Did you know the in the Middle Ages, bathing was considered unhealthy? Indeed, they were not called the Dark Ages for nothing.
Bathing has had a long history, dating back to ancient India, where it was done more than once per day for ritual reasons. Elsewhere in the ancient world, Greece developed the ritual of bathing into a way of life, where it was integrated with the tradition of athletics and the life of the the gymnasium. Roman baths are famous as a social institution, where gossip and politics took place amidst the steam and the towels. Later as Christianity took hold, public baths went out of favor as being immoral, since they were associated with debauchery and hedonism. Bathing itself fell out of favor during the time of the plagues, as Medieval physicians felt it opened the pores and let in disease. Farther north, the Nordic people maintained a tradition of saunas, and unlike the other public bathing environments around the world, theirs bore no association with immorality or disease.
During these dark times others kept the practice of bathing alive. European explorers marveled at the cleanliness of the Mesoamerican people. Across the sea, Japan had a rich bathing culture, using rock pools, furnace baths, and heated rocks with seawater to make steam. In later years the Japanese would refine the art of the public and the private bath, requiring separate cleansing beforehand, then a clean soak to establish tranquility before family dinner time.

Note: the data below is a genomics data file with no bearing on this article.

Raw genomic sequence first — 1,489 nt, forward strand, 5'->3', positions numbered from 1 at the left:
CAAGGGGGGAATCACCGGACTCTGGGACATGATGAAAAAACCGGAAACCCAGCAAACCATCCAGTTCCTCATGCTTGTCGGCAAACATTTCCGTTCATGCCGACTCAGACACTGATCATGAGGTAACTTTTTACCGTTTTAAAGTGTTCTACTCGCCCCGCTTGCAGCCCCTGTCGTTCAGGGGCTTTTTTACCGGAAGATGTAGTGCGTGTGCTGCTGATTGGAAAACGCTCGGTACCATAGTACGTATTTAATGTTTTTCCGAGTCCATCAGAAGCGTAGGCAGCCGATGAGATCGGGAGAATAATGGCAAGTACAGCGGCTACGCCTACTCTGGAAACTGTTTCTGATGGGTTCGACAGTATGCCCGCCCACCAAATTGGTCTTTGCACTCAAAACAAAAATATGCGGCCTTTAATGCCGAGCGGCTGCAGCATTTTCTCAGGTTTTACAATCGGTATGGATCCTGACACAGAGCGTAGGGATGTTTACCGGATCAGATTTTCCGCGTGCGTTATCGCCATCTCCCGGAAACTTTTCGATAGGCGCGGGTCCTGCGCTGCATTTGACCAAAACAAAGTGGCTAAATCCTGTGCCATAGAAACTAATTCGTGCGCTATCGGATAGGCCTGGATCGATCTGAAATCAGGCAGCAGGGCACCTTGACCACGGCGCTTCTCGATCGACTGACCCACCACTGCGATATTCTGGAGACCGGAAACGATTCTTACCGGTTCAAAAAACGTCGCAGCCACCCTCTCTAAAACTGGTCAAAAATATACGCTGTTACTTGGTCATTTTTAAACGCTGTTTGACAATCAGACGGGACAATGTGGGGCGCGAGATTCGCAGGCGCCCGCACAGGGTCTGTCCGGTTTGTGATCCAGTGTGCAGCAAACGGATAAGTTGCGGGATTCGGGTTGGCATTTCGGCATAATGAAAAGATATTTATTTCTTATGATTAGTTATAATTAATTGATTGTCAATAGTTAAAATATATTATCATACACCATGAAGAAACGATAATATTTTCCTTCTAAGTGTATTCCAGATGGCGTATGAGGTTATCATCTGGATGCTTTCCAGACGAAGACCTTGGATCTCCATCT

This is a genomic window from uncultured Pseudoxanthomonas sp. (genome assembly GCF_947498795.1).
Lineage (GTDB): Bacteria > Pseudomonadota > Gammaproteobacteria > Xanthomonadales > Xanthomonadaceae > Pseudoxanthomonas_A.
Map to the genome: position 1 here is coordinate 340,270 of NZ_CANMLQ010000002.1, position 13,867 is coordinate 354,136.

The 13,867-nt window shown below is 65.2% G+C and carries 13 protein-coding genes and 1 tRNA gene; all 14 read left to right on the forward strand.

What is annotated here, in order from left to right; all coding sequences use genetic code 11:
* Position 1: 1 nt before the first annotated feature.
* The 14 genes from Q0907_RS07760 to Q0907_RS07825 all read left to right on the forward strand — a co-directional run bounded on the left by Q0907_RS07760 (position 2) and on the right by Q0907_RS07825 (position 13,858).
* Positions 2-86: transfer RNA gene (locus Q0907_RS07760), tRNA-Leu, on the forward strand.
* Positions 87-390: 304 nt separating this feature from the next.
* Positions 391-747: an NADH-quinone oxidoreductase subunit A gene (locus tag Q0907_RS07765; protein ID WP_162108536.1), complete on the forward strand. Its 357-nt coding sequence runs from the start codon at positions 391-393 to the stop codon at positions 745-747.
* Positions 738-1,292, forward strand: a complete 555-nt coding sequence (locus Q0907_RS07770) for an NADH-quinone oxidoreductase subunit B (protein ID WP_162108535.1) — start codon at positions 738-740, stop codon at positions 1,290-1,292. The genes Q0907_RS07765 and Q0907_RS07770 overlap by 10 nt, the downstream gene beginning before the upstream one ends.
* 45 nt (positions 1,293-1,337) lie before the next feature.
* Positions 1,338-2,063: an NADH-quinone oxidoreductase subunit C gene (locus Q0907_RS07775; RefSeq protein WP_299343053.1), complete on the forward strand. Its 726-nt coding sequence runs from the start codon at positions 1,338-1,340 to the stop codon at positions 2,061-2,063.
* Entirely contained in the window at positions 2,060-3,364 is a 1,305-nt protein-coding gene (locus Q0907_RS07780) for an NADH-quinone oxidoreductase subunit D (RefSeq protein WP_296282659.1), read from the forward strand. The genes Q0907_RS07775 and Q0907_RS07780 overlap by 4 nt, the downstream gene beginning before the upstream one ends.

Today we use baths for cleanliness, relaxation and therapy. It is a simple intervention with pleasant results. With only a few precautions, baths are a great strategy. The precautions are these:
Pregnant women in the first trimester should not take hot baths. This is because there is an association between elevation of core body temperature with failure of the neural tube to close, and conditions like spina bifida.
No bath should be very hot, since this increases risk of heart attack and fainting in the susceptible. Very hot baths also dry the skin and can precipitate headaches.
Bathing in warm plain water is best. However a tiny bit of scented essential oil or salt may be used. Bubble baths are hard on our tissues as is the use of soap, which should be restricted to the shower only for truly dirty or greasy skin, and never the perineum. The face should be cleansed twice a day with cleanser, not soap, and should be moisturized before fully dry.
Enjoy bathing as a stress reliever. As Sylvia Path once said,
"There must be quite a few things that a hot bath won't cure, but I don't know many of them."